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Men & Women Are Different When It Comes to Being Willing to Help Crying People

·455 words·3 mins
Psyched for the Weekend

I’m a person who has always cried pretty easily. It’s one of the reasons I know I’m sensitive, even though I try not to let things get me down and to bounce back. Over the years, I’ve learned how to work around my tears when they spring up at an inconvenient time. I have a bunch of mental/physical tricks to prevent myself from crying at a bad time.

And if that fails, I am a real ace at ducking into a bathroom or private space, letting it go, and then erasing the evidence afterwards.

That’s because I’ve found that people tend to respect me less if I break down in front of them. Oh, I know people will say that they don’t. That it’s showing vulnerability, which is a sign of strength, blah blah blah.

But I’ve found that some people will start to treat me like I’m weak and helpless. Which is the last thing you need if you’re out there trying to get things done.

Anyway, because of this natural tendency of mine to tears, I’m always especially interested in any new research that has to do with crying — like today’s study.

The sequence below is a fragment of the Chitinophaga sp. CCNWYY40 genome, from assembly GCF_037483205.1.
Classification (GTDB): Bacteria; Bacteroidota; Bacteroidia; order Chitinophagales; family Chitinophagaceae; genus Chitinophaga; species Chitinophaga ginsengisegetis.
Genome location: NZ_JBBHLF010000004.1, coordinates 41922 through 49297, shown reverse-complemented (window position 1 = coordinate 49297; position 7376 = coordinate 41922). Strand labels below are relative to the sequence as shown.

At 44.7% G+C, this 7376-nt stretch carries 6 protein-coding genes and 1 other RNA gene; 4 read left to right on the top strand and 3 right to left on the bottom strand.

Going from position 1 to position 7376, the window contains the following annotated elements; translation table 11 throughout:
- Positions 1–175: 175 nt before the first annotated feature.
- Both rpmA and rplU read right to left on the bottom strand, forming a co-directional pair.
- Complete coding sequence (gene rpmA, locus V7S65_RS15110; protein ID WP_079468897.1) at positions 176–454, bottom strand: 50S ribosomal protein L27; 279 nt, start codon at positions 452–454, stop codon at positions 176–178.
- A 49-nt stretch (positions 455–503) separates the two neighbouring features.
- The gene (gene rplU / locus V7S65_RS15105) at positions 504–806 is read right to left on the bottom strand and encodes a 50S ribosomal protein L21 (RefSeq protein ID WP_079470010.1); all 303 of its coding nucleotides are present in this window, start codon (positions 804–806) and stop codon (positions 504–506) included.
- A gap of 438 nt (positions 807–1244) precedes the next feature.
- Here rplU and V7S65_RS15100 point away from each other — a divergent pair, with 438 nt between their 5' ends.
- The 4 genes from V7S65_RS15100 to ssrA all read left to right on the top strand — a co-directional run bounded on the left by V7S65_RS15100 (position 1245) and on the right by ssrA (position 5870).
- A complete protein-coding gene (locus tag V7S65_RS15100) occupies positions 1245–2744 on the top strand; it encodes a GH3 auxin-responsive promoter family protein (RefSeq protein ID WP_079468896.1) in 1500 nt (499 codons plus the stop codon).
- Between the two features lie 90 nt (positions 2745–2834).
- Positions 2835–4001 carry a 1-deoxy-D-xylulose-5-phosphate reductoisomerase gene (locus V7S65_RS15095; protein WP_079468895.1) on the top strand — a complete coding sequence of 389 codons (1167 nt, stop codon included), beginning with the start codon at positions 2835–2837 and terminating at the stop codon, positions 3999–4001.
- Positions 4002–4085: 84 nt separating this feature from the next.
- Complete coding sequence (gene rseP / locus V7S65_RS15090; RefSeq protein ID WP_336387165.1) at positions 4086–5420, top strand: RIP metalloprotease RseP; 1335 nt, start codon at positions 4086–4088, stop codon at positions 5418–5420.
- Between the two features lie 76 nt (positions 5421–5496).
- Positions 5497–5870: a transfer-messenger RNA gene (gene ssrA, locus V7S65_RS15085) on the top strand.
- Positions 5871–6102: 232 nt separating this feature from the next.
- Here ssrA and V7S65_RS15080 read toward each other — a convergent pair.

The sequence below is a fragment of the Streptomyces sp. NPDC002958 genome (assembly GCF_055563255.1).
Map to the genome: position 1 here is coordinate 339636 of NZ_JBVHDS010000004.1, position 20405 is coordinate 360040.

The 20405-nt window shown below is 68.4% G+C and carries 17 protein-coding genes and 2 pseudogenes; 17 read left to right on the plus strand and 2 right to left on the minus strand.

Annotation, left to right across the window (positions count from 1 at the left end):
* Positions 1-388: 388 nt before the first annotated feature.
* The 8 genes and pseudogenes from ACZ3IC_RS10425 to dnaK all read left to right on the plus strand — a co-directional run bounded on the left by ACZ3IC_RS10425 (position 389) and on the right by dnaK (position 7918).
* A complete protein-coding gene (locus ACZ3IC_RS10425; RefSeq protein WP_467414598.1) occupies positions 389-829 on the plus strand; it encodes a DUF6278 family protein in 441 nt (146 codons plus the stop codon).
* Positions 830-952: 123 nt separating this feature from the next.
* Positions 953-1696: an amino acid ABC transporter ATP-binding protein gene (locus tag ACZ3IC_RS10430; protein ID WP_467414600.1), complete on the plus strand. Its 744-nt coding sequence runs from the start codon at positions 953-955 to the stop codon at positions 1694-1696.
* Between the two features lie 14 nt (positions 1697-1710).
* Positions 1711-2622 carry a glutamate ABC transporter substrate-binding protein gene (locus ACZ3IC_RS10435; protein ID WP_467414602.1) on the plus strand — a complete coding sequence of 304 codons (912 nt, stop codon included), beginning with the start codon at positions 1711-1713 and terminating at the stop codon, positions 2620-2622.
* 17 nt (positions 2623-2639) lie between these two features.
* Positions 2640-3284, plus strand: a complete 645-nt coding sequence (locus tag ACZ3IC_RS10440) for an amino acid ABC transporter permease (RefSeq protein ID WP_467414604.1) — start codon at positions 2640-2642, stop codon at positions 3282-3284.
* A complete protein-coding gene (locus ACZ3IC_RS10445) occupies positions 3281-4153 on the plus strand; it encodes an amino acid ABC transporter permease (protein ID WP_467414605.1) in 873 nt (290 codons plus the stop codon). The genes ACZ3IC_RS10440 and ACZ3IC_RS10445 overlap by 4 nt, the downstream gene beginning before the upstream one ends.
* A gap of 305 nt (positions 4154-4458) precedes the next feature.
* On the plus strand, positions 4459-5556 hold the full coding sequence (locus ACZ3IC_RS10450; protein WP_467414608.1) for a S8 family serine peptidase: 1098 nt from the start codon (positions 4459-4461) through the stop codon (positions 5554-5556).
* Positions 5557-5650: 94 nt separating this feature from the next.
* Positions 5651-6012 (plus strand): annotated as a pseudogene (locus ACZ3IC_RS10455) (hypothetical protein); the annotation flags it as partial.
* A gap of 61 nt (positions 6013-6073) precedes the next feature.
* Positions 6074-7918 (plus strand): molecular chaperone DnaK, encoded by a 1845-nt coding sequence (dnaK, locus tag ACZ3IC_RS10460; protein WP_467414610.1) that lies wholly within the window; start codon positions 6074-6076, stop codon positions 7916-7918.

Men & Women Are Different When It Comes to Being Willing to Help Crying People

The study asked participants to rate crying individuals in the following ways: On helplessness, friendliness, and connectedness.

How helpless or friendly a crying person seems are fairly straightforward concepts, but connectedness perhaps requires an explanation. To determined connectedness, participants were asked to rate on a scale statements like the following: “I feel emotionally evolved with this person,” “I sympathize with this person,” etc.

Participants were also asked to indicate how willing they were to help this person by asking them if they needed any help or comforting them.

The study found the following:

  • Both men and women were more willing to help crying individuals they perceived as being helpless and in need of support or consolation.
  • However, women also took how connected they felt to the crying person into account. Men as a group did not do this. Men’s level of connection to the person crying did not factor into whether they were willing to help or comfort them.
  • There also seemed to a gender disparity in the way that men helped crying people. Men were much less willing to help other men. Women did not show this bias and were equally willing to help both men and women who were crying.


This post is part of an ongoing Poly Land feature called Psyched for the Weekend, in which I geek out with brief takes about some of my favorite psychological studies and concepts. For the entire series, please see this link.



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